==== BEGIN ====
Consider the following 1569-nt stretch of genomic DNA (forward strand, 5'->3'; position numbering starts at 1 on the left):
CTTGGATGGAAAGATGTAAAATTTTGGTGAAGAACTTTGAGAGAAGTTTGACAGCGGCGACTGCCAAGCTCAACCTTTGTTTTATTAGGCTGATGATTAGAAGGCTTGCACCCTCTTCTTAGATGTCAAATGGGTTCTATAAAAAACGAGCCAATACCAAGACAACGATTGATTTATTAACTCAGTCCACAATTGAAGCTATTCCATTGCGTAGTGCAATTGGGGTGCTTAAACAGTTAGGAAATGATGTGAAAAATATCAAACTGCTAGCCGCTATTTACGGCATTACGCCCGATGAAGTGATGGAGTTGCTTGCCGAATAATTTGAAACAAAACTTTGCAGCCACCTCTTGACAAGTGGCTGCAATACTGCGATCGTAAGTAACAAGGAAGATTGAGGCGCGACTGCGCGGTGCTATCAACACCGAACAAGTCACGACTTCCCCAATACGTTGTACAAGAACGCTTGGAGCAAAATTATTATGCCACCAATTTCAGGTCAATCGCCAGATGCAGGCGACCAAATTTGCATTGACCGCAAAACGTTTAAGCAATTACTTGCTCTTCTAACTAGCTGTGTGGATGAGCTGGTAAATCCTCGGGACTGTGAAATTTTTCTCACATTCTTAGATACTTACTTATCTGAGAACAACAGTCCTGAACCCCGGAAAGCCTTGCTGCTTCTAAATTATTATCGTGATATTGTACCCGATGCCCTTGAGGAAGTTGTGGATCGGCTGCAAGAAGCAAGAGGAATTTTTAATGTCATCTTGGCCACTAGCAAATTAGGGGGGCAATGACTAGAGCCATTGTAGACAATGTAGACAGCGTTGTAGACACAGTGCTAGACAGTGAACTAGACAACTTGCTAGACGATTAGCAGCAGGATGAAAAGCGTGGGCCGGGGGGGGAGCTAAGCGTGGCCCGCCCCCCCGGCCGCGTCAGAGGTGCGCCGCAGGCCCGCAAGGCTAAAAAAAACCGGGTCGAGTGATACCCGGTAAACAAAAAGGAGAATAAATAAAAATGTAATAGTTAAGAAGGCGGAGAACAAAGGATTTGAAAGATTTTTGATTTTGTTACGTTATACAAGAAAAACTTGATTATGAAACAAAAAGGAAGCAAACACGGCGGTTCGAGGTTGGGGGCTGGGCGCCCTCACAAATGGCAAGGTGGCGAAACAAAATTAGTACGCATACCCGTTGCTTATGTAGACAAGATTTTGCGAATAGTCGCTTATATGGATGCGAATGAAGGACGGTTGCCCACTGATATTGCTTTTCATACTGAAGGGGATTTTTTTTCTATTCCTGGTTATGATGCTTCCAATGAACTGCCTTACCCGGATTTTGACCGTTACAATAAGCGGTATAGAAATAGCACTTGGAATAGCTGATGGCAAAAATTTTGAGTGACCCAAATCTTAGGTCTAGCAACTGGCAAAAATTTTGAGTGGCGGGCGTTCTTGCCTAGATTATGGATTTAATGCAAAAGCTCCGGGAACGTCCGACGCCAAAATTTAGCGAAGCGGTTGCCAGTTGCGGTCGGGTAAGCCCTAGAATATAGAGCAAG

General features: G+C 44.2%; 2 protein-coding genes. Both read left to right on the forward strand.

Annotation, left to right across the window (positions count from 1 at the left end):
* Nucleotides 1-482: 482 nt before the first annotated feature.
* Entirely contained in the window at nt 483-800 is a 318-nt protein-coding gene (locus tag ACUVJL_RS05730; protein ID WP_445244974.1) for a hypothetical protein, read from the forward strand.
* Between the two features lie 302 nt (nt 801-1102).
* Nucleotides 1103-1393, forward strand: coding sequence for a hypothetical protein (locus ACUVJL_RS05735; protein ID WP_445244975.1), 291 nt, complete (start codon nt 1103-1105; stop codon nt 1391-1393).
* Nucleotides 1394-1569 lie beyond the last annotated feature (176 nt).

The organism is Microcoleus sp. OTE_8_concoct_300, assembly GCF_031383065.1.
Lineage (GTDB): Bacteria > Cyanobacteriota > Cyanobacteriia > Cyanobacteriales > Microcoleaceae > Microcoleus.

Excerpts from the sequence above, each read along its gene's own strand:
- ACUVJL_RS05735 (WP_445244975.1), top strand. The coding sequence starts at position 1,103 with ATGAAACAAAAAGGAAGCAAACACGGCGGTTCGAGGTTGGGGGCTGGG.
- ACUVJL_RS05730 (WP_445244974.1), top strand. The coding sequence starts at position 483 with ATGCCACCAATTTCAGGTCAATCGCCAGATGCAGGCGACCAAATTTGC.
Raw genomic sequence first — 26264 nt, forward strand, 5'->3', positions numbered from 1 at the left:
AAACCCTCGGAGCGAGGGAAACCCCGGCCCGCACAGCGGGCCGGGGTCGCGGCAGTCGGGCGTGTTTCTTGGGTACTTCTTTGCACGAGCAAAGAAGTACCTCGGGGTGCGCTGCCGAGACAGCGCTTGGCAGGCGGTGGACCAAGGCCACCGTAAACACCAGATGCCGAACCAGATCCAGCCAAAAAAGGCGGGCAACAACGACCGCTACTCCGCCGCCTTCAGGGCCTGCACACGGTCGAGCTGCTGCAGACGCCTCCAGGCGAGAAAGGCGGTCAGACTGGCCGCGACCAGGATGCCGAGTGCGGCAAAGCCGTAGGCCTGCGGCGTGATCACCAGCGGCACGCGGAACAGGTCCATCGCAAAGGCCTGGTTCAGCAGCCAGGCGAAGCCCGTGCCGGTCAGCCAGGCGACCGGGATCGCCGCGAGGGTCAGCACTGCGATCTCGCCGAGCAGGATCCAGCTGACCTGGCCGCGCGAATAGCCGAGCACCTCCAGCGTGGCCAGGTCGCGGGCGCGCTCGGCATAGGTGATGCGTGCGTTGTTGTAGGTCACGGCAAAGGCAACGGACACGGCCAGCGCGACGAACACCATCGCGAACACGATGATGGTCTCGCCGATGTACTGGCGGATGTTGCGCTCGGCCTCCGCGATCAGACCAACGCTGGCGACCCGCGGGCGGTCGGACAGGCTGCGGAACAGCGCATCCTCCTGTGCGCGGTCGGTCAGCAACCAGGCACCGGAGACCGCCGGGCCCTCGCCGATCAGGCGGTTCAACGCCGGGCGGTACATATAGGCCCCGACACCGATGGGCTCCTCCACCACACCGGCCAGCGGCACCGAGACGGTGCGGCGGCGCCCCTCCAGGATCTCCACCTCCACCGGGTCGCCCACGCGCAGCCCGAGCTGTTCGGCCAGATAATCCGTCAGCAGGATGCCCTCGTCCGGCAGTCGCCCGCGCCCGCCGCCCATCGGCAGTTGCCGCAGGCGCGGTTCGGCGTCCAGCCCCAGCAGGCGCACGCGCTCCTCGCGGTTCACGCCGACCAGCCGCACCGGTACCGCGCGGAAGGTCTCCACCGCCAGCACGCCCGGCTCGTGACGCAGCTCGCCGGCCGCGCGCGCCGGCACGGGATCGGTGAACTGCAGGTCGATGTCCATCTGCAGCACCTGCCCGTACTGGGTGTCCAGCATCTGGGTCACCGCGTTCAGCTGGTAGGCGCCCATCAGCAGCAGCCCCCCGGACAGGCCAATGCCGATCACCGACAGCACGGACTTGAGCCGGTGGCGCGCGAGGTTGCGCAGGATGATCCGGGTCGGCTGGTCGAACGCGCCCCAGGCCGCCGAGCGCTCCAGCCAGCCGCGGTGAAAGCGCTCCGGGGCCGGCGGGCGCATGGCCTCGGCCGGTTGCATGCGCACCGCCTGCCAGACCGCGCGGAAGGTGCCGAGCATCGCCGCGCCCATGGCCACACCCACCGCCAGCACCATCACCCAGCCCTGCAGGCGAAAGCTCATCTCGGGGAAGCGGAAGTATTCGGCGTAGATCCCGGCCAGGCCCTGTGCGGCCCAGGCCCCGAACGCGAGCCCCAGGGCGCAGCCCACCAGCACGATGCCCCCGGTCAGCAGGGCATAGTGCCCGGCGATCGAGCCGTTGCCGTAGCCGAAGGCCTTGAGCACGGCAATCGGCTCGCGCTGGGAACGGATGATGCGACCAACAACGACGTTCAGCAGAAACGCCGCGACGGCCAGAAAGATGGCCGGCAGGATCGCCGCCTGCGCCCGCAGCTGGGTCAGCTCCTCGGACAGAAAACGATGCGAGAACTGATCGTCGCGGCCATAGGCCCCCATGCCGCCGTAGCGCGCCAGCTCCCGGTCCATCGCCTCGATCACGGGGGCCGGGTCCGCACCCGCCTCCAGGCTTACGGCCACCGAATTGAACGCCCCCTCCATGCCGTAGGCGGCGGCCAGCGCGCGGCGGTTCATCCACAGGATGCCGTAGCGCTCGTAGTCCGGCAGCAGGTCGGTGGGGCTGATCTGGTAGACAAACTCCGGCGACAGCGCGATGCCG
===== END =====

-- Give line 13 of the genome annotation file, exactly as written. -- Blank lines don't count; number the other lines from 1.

- ACUVJL_RS05735 (WP_445244975.1), top strand. The coding sequence starts at position 1,103 with ATGAAACAAAAAGGAAGCAAACACGGCGGTTCGAGGTTGGGGGCTGGG.